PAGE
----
Hot electrons were created by electrons driven to tunnel between gold electrodes, their recombination with holes emitted bright light, and the greater the input voltage, the brighter the light.
This could be useful for applications in optoelectronics, quantum optics and photocatalysis.
The effect depends upon the metal's plasmons, ripples of energy that flow across its surface.
Researchers formed several metals into microscopic, bow tie-shaped electrodes with nanogaps, a test bed developed by the lab that lets them perform simultaneous electron transport and optical spectroscopy. Gold was the best performer among electrodes they tried, including compounds with plasmon-damping chromium and palladium chosen to help define the plasmons' part in the phenomenon.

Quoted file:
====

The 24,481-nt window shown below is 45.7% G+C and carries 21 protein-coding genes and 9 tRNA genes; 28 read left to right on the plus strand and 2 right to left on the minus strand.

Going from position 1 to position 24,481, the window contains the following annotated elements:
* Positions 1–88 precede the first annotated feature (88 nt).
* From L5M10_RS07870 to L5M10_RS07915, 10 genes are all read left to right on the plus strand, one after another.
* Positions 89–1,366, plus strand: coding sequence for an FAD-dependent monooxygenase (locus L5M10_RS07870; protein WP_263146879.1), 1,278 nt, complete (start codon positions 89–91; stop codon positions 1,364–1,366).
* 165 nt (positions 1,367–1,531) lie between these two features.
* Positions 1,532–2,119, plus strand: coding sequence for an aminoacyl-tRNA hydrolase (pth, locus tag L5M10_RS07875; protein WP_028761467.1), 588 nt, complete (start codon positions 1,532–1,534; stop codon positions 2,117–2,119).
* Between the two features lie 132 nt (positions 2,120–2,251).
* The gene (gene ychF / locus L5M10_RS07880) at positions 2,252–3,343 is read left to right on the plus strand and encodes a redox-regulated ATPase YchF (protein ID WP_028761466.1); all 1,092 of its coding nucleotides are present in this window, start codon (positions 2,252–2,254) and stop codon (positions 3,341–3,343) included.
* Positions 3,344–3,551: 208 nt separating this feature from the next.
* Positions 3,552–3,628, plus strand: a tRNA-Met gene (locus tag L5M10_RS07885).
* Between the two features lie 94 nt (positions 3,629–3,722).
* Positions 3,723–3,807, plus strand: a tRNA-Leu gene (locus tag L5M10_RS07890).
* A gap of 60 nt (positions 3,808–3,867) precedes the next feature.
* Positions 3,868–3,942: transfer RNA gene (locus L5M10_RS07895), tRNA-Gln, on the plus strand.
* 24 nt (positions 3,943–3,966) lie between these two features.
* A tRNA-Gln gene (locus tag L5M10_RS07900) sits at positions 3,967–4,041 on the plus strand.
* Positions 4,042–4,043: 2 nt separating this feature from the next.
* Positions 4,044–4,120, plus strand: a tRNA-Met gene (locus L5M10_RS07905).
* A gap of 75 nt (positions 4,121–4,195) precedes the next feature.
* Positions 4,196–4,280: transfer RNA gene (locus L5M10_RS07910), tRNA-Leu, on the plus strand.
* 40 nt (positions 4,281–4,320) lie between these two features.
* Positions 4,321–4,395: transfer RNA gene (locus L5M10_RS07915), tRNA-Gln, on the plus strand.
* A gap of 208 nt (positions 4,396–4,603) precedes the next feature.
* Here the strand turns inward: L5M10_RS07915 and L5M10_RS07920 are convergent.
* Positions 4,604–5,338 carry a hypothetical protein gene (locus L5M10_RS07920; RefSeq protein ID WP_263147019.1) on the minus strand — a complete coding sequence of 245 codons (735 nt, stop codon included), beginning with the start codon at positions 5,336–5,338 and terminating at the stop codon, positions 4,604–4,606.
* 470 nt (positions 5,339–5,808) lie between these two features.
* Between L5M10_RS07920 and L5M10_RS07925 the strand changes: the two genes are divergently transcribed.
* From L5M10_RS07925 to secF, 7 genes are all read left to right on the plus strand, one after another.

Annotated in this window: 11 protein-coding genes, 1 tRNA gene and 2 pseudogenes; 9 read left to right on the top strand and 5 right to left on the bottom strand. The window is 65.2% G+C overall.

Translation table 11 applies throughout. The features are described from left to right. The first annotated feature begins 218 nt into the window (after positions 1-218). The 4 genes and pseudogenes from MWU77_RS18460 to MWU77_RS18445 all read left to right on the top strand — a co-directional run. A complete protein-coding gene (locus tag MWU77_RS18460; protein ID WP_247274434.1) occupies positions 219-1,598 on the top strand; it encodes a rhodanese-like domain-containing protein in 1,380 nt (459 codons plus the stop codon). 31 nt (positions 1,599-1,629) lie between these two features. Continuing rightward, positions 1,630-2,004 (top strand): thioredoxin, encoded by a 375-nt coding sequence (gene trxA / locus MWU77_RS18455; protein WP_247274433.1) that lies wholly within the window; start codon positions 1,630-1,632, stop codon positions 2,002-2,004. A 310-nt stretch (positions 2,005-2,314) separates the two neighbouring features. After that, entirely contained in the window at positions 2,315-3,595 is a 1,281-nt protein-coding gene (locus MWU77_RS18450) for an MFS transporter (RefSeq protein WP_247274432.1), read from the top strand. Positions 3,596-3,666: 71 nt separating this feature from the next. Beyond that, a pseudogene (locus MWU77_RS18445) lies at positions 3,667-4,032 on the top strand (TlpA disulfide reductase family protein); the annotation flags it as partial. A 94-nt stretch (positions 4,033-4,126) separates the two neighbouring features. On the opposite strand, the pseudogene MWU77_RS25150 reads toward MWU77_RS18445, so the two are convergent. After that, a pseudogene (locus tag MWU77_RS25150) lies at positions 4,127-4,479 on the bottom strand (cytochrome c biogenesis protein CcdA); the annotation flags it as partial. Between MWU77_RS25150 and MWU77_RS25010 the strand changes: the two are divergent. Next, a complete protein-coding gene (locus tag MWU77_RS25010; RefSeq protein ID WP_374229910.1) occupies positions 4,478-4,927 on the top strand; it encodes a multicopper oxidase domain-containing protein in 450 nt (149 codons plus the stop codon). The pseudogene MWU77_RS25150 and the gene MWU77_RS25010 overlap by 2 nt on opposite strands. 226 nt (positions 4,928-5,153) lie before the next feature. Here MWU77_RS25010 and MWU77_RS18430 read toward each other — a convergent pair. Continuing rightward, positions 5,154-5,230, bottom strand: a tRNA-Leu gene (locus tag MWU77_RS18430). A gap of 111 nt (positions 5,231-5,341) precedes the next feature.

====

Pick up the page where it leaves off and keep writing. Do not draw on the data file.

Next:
"If the plasmons' only role is to help couple the light out, then the difference between working with gold and something like palladium might be a factor of 20 or 50," Natelson said. "The fact that it's a factor of 10,000 tells you that something different is going on."
The reason appears to be that plasmons decay "almost immediately" into hot electrons and holes, he said. "That continuous churning, using current to kick the material into generating more electrons and holes, gives us this steady-state hot distribution of carriers, and we've been able to maintain it for minutes at a time," Natelson said.